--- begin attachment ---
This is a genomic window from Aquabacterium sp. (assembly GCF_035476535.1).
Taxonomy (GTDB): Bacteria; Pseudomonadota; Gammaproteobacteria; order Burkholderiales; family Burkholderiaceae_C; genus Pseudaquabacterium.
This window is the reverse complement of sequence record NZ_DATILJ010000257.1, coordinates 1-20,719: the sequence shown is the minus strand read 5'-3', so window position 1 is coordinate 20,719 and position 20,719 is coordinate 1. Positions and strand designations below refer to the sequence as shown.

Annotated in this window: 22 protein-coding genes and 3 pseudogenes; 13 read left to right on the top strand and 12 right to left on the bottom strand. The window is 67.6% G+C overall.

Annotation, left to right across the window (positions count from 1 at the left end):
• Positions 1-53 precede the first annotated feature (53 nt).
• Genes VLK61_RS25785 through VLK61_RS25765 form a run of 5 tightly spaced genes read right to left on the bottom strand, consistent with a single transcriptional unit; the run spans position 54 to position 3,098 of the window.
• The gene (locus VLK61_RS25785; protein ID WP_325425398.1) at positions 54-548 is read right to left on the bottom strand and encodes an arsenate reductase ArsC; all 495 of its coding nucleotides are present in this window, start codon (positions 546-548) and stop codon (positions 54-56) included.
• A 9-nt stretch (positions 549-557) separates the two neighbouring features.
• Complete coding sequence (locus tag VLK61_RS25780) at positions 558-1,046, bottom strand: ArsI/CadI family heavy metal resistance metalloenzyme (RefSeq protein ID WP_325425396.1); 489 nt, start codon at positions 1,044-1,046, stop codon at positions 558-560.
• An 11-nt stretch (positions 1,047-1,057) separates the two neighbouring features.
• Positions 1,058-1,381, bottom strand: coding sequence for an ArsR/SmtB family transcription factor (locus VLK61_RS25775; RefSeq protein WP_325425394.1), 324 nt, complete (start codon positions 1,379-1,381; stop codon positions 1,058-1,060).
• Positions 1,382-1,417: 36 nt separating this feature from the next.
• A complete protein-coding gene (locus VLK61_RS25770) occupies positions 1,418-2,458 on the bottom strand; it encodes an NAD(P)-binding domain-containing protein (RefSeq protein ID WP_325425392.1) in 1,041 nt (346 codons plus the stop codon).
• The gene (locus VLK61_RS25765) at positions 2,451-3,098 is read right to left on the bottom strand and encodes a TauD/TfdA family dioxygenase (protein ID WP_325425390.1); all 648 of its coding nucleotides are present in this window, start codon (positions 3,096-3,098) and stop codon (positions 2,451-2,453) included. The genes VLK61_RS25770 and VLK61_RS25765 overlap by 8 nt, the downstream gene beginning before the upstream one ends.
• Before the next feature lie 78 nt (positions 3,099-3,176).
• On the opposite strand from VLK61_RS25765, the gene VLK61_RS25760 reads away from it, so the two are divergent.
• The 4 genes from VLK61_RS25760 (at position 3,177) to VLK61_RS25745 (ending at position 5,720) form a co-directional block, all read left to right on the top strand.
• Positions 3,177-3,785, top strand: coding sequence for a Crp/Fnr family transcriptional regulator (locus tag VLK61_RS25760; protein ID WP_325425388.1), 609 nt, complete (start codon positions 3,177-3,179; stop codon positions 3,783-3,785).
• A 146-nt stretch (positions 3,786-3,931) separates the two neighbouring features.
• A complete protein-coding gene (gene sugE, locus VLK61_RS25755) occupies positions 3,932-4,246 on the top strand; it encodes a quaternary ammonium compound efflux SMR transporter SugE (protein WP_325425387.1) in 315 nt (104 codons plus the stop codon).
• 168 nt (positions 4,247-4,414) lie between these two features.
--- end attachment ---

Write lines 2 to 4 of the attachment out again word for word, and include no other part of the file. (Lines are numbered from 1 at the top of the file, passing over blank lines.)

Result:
Taxonomy (GTDB): Bacteria; Pseudomonadota; Gammaproteobacteria; order Burkholderiales; family Burkholderiaceae_C; genus Pseudaquabacterium.
This window is the reverse complement of sequence record NZ_DATILJ010000257.1, coordinates 1-20,719: the sequence shown is the minus strand read 5'-3', so window position 1 is coordinate 20,719 and position 20,719 is coordinate 1. Positions and strand designations below refer to the sequence as shown.

Annotated in this window: 22 protein-coding genes and 3 pseudogenes; 13 read left to right on the top strand and 12 right to left on the bottom strand. The window is 67.6% G+C overall.